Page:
Most of my loyal readers know that punishing a cat is wrong. But I would like to explain why, in case anyone happens to ask. And also how to change your perspective to help a cat who is behaving in a way that might be difficult.
What happens when you punish a cat?
Here are a few things to keep in mind before you do anything that involves punishing or disciplining a cat.
- A cat’s survival instinct lies very close to the surface. If your cat feels threatened in any way, they will quickly revert to instinct mode. Any attempts to punish or discipline the cat will be perceived as continued threats, and exacerbate the problem.
- Humans are, on average, over 10 time bigger than the typical cat. They are giants compared to a 10 or 15 pound kitty. Humans may not think about it that much, but it’s always at the forefront of your cat’s mind. A human could easily harm or kill a cat, so any physical aggression on the human’s part is extremely frightening to us.
- Much of what humans perceive as misbehavior are acts caused by a cat’s extreme stress. Whether it’s aggression, not using the litter box, or continued scratching on furniture, something is causing the cat to be stressed out. It could be anything from feeling a threat, to poor health, to basic needs not being met. It’s not the cat that is the real problem. The thing or situation causing the stress is.
- Cats don’t understand rules. When you don’t want a cat doing something, such as walking on the kitchen counter, cats see your disapproval purely as an inconvenience. All those reasons you don’t want them doing something? They don’t get what the big deal is, and to avoid any scenes, they will just do it when you are not around. Or they will do it when you are around if they want your attention.
How to really address the situation
Instead of punishing your cat, think in these terms.
- Diagnose the problem. There is always a reason for a cat’s behavior. Quite often it has to do with their sense of self-preservation, or an unmet need. Make your cat feel safe, or fill that need, and chances are the behavior will go away.
- Aggression on a human’s part will only worsen a cat’s fear and aggression. An aggressive cat is already feeling threatened, and will strike out (or continue to strike out) to protect themselves. The best thing you can do for a frightened, aggressive cat is to confine the cat to a small, darkened area to give them (and you) a chance to calm down and decompress. It’ll also give the human time to search out advice for a solution to the problem. If the cat has clamped down on a body part, slowly and carefully pry yourself away so you can confine the cat. Never make sudden or violent moves around an aggressive cat.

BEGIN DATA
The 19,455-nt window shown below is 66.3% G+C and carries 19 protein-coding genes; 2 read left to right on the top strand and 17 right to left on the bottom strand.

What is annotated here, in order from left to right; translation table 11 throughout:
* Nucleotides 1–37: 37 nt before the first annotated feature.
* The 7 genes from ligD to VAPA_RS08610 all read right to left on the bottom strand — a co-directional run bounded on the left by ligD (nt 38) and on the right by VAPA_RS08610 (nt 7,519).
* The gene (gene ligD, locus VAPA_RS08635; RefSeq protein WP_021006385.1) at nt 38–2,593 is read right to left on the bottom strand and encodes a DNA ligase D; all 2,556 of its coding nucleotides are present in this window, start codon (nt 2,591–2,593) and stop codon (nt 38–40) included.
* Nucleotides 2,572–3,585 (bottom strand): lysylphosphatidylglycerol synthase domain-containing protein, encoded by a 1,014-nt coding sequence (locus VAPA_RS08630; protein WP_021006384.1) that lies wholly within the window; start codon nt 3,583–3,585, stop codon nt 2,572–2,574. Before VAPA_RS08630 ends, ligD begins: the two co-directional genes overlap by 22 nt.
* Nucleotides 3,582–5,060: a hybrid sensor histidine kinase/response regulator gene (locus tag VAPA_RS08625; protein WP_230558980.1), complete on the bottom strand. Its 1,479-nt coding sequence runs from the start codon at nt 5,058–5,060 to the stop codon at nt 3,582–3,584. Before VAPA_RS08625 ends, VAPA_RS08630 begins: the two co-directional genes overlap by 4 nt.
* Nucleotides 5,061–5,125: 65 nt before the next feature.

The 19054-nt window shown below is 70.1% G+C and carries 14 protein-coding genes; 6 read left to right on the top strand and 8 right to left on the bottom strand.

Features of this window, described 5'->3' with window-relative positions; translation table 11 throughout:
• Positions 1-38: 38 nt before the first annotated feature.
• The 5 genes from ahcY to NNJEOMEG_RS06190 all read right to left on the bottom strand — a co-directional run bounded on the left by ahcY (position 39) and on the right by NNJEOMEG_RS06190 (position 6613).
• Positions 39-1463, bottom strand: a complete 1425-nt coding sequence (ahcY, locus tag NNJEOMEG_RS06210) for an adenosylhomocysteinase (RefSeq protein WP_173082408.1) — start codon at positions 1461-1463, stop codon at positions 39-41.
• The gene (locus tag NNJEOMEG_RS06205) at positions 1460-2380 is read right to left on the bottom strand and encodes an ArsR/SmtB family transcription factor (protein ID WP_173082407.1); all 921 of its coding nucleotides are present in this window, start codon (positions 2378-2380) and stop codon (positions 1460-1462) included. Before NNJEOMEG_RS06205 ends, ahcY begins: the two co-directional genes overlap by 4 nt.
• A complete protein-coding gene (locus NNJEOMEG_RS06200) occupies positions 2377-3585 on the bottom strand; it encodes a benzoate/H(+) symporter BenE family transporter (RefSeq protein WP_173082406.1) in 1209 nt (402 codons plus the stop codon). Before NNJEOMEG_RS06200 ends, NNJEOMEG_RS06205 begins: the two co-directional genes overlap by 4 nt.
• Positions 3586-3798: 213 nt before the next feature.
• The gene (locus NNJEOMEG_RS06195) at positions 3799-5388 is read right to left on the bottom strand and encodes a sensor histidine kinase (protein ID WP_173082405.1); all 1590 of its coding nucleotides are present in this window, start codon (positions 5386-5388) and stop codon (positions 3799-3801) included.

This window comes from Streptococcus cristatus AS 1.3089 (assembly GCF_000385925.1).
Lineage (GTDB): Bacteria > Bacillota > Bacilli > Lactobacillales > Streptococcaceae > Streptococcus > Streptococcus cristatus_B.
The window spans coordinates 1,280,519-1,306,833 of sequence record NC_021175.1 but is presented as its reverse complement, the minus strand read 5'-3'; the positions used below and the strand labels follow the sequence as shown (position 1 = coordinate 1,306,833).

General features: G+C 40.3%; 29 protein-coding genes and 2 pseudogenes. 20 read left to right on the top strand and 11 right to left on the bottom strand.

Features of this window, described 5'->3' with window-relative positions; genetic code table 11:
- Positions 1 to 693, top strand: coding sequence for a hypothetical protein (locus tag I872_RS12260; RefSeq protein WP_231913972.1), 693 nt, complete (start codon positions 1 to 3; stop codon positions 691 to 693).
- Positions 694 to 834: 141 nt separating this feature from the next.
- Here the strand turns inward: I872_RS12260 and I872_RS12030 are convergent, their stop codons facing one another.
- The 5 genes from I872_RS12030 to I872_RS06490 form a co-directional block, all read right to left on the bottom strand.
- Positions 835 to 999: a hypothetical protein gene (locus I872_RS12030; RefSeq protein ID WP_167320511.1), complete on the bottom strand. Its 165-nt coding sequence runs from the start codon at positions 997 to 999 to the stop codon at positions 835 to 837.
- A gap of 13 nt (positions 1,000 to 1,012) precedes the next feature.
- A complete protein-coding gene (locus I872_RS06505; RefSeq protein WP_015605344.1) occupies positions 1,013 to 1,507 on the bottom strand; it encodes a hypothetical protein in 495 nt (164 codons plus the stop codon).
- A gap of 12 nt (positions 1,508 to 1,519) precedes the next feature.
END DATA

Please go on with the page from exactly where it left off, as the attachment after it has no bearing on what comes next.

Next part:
- Saying no is fine, especially if you do it with a firm tone of voice. If you picture what you want while you are saying no, that actually helps you take the right tone, and helps your cat to better understand. Cats are extremely sensitive to your tone of voice, and the clearer your intent is, the clearer it is to your cat. But in addition to “no,” you also need to come up with an alternate activity for your cat. Cat behavior doesn’t live in a vacuum. You must provide something that your cat will prefer doing or using.
While there isn’t room here to deep dive into the many issues humans and cats may have, do think of things such as:
- Does your cat have enough room to coexist with other cats, pets, and humans? Think in terms of vertical space in addition to floor space. Sometimes vertical space is even more important.
- Are there enough litter boxes in the house? What about the type of litter box you have? The litter you are using? Is another cat acting aggressive around the litter box? Could your cat have health issues, such as a UTI, or arthritis?
- Why does your cat like scratching on the thing you don’t want them to scratch? Is it the material? The location? How can you provide a scratching surface that your cat will prefer to this one?
- What is your cat seeing out the windows? Are there other neighborhood cats that could be upsetting your cat? Is there construction? Loud noises? Is there anything happening around your house that could be stressing out your cat?
These are just a few things to ponder, but I hope it gets your mind working!
As a loved family member, your cat should be able to trust you and love you as freely as they wish. They should never have a reason to fear you or believe you are the enemy. So never think of a cat’s misbehavior in terms of something that should be punished. It is a problem that needs a solution, one that the two of you are facing together. And since a human’s specialty is (or should be) problem solving, your cat is depending on you to find an answer to help!
I hope some of this has struck a chord with you. If it did, let me know in the comments.
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